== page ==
Although some of his unfinished projects have subsequently been released after being completed by other hands, F for Fake was the last film by Orson Welles to be completed by the man himself. This ultra-low budget movie is a real oddity, showing that the 58-year-old Welles who made it was still as brilliant, audacious, unconventional and experimental as the 25-year-old boy genius responsible for Citizen Kane.
It also demonstrates conclusively that the popular view of his career as one long downhill slide after Citizen Kane is utter nonsense. F for Fake is a solid gold masterpiece. It’s also breath-takingly ahead of its time. It has more in common with 21st century styles of television and movie production than with the accepted practices of its own day. It’s not a conventional narrative fiction film, it’s not a straight documentary, it’s not a mockumentary, it’s not reality TV, but it’s all of these things and more. And, fittingly for someone with a lifelong passion for magic, it’s an elaborate magic trick.
The movie in fact starts with Welles (who appears in the movie as himself and as the narrator) performing a magic trick. This leads him to consider the question of trickery, of fakery, and this leads on to the main interlocking strands of the film - an examination of art and literary forgery, of art as fakery, and of his own career as a film-maker, a film-maker being perhaps the ultimate faker and the ultimate illusionist. And of course acting is all about faking. But is faking the same as lying? And is art, as Picasso said, a lie that leads us to the truth?
Welles put the film together by taking an existing TV documentary (made by François Reichenbach who was a friend of Welles and was also involved in the making of F for Fake) on the career of the most notorious art forger of modern times, Elmyr de Hory, pulling it to pieces, adding some new footage and some footage from unfinished projects of his own, and then reassembling all the pieces into something quite different. This is the cinematic equivalent of collage, a concoction that jumps about all over the place in a bewildering and mesmerising fashion but somehow ends up coming together in the kind of unexpected fashion that characterises any good magic trick.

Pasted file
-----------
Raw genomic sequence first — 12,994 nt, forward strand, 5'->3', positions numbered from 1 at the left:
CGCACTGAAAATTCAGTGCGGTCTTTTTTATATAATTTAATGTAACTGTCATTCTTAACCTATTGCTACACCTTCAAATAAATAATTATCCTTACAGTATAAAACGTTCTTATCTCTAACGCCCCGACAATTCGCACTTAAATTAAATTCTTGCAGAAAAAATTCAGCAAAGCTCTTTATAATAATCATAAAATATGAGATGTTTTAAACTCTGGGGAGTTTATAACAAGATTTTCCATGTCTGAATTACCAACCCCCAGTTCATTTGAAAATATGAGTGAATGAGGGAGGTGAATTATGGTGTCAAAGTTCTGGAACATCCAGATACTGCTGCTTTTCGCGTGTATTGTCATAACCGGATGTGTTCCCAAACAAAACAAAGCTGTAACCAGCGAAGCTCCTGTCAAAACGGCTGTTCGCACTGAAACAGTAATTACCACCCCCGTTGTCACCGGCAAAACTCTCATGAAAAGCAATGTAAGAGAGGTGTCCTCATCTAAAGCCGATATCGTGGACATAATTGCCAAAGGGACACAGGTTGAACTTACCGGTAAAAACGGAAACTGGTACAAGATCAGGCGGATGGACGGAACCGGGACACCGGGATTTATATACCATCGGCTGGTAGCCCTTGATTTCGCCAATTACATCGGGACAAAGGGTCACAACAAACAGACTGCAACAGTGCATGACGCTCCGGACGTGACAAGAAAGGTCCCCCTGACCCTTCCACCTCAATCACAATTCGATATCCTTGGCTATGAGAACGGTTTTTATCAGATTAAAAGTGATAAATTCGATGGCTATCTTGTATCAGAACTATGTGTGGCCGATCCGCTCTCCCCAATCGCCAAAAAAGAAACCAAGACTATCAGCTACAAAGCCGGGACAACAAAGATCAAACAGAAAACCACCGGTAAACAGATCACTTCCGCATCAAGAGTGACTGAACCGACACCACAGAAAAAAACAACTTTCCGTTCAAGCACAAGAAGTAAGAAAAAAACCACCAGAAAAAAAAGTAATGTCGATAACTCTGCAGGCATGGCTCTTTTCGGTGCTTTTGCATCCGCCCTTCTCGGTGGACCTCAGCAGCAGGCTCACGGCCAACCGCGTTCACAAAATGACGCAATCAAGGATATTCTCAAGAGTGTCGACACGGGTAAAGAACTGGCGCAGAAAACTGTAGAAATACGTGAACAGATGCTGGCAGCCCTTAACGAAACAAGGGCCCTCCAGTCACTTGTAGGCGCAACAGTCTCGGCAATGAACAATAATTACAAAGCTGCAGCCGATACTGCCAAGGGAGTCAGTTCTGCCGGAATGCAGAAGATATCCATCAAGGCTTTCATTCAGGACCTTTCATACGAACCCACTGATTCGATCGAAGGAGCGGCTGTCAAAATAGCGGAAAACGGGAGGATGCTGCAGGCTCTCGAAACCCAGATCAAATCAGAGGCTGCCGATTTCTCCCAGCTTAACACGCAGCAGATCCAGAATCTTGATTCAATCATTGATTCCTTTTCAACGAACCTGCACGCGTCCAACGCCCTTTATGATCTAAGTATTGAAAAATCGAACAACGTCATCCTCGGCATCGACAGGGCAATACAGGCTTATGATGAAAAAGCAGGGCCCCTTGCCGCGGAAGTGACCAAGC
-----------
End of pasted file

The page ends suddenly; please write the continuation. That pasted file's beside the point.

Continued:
There’s no plot as such, but there are many plots, some involving Elmyr de Hory, some involving Elmyr’s biographer who turned out to be a forger himself, but of the literary variety (he produced a completely fraudulent biography of Howard Hughes). Other plots involves Hughes himself, Welles himself, Pablo Picasso and a stunning young woman named Oja Kodar who happened to be the longtime girlfriend of Welles. At the beginning we’re told that everything we are about to see in the next hour is true, which (like everything else about the film) is both absolutely true and an absolute lie.
Technically this movie is as great an achievement as anything in the career of this great maverick of the film-making art. It’s a movie composed entirely of editing. Very little of it was actually filmed by Welles, but it’s more of an Orson Welles film than almost anything else he ever did. This piece of filmic trickery was engineered entirely by Welles at his editing desk. There are no actors in the movie, everyone plays themselves, but everyone in the movie is acting. Even those who didn’t know they were in the movie.
This is Welles at his most playful, but that does not imply that F for Fake is a lesser Welles work. Quite the opposite. It’s also as entertaining as anything with which he was ever involved, a rollercoaster ride of fun and games. Welles is clearly enjoying himself immensely as the master magician, and the spell he weaves is irresistible. Magnificent!